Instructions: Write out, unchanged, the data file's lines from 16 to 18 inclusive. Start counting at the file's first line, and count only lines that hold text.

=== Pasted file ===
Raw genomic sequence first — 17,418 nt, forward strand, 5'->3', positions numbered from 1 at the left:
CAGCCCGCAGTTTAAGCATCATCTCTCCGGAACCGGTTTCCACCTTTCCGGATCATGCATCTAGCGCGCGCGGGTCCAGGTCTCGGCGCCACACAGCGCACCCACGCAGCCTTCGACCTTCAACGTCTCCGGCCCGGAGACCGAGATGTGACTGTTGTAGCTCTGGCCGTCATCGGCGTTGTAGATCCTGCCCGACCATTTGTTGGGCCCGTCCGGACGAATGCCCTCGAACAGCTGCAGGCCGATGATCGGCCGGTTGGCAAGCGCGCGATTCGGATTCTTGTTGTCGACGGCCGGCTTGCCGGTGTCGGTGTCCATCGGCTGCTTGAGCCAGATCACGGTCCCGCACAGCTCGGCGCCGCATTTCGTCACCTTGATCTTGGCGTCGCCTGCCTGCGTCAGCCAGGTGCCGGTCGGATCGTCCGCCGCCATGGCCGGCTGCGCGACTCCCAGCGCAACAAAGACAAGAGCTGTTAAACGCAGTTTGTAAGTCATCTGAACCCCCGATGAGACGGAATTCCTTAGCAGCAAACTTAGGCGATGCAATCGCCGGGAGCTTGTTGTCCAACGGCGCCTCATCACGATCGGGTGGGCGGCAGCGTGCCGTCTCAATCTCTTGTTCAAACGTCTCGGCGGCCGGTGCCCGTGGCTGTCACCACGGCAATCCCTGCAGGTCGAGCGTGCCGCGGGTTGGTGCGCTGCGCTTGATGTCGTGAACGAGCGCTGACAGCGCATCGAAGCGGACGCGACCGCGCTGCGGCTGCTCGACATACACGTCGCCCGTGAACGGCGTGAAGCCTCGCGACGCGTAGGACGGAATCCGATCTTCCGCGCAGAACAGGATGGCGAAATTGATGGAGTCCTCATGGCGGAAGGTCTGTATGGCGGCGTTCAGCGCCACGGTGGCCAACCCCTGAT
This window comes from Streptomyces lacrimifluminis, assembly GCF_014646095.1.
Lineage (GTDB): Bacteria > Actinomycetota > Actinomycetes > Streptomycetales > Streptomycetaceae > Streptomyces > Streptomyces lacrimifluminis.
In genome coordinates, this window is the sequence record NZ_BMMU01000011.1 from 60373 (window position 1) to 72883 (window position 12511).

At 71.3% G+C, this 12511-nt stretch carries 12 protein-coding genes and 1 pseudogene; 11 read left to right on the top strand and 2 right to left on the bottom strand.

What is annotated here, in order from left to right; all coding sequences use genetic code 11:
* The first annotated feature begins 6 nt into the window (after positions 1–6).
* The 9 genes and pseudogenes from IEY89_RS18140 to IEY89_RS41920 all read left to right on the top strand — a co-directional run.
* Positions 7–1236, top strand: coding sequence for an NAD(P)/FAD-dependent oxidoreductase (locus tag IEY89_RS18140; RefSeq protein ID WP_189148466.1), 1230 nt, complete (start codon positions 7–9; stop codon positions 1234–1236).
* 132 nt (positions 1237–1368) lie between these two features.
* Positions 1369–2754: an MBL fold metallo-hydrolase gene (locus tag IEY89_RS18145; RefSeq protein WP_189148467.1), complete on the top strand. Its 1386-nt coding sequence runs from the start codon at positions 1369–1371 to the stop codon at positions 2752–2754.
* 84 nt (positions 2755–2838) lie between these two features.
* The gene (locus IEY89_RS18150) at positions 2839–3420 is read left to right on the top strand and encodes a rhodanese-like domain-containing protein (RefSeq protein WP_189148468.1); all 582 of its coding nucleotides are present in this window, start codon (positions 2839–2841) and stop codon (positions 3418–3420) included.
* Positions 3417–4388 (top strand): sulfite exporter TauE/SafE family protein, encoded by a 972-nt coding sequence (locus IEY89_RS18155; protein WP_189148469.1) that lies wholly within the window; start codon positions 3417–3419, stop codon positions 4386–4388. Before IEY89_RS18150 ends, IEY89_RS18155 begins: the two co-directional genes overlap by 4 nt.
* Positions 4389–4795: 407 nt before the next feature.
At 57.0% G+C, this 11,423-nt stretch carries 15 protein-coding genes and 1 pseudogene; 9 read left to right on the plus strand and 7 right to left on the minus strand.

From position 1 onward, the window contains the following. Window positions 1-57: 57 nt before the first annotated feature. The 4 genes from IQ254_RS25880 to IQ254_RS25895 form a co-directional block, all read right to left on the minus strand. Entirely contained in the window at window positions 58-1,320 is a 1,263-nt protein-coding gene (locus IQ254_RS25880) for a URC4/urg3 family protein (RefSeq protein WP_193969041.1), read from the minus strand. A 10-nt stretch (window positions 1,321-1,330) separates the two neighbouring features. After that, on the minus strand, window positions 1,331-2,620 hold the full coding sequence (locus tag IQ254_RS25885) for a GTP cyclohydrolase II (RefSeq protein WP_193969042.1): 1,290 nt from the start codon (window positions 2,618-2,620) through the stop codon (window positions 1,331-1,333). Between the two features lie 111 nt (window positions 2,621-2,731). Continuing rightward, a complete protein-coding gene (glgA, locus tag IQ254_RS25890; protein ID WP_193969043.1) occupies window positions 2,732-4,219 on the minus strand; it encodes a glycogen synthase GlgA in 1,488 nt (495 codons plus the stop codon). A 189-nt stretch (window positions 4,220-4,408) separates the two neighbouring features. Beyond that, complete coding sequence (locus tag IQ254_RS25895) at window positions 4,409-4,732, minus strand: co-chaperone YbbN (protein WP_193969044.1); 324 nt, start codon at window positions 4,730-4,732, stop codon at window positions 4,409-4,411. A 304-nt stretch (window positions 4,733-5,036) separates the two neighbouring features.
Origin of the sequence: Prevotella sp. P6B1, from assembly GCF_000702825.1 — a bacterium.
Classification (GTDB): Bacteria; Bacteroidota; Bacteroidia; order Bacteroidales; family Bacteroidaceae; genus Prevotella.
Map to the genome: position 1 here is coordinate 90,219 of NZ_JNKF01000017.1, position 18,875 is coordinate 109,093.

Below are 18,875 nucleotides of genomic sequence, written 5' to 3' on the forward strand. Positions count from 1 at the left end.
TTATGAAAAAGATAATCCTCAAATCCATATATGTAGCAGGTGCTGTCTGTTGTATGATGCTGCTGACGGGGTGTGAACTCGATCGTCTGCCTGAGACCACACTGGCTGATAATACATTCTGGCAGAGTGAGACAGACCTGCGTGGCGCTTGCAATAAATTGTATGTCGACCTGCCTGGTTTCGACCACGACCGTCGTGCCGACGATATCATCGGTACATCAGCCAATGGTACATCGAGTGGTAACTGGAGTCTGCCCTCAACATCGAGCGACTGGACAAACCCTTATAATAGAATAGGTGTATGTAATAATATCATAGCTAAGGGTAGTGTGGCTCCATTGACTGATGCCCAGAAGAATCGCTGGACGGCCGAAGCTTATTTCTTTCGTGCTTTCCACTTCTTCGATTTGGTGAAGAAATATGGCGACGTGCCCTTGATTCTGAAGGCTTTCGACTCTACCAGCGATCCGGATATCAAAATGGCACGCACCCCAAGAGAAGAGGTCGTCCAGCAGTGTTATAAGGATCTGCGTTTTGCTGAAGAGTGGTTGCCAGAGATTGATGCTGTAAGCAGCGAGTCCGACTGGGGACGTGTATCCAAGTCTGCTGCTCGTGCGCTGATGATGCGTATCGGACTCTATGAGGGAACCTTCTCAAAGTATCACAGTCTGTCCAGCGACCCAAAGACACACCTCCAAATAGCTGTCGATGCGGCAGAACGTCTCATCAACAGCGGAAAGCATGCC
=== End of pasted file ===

* Positions 4389–4795: 407 nt before the next feature.
At 57.0% G+C, this 11,423-nt stretch carries 15 protein-coding genes and 1 pseudogene; 9 read left to right on the plus strand and 7 right to left on the minus strand.

From position 1 onward, the window contains the following. Window positions 1-57: 57 nt before the first annotated feature. The 4 genes from IQ254_RS25880 to IQ254_RS25895 form a co-directional block, all read right to left on the minus strand. Entirely contained in the window at window positions 58-1,320 is a 1,263-nt protein-coding gene (locus IQ254_RS25880) for a URC4/urg3 family protein (RefSeq protein WP_193969041.1), read from the minus strand. A 10-nt stretch (window positions 1,321-1,330) separates the two neighbouring features. After that, on the minus strand, window positions 1,331-2,620 hold the full coding sequence (locus tag IQ254_RS25885) for a GTP cyclohydrolase II (RefSeq protein WP_193969042.1): 1,290 nt from the start codon (window positions 2,618-2,620) through the stop codon (window positions 1,331-1,333). Between the two features lie 111 nt (window positions 2,621-2,731). Continuing rightward, a complete protein-coding gene (glgA, locus tag IQ254_RS25890; protein ID WP_193969043.1) occupies window positions 2,732-4,219 on the minus strand; it encodes a glycogen synthase GlgA in 1,488 nt (495 codons plus the stop codon). A 189-nt stretch (window positions 4,220-4,408) separates the two neighbouring features. Beyond that, complete coding sequence (locus tag IQ254_RS25895) at window positions 4,409-4,732, minus strand: co-chaperone YbbN (protein WP_193969044.1); 324 nt, start codon at window positions 4,730-4,732, stop codon at window positions 4,409-4,411. A 304-nt stretch (window positions 4,733-5,036) separates the two neighbouring features.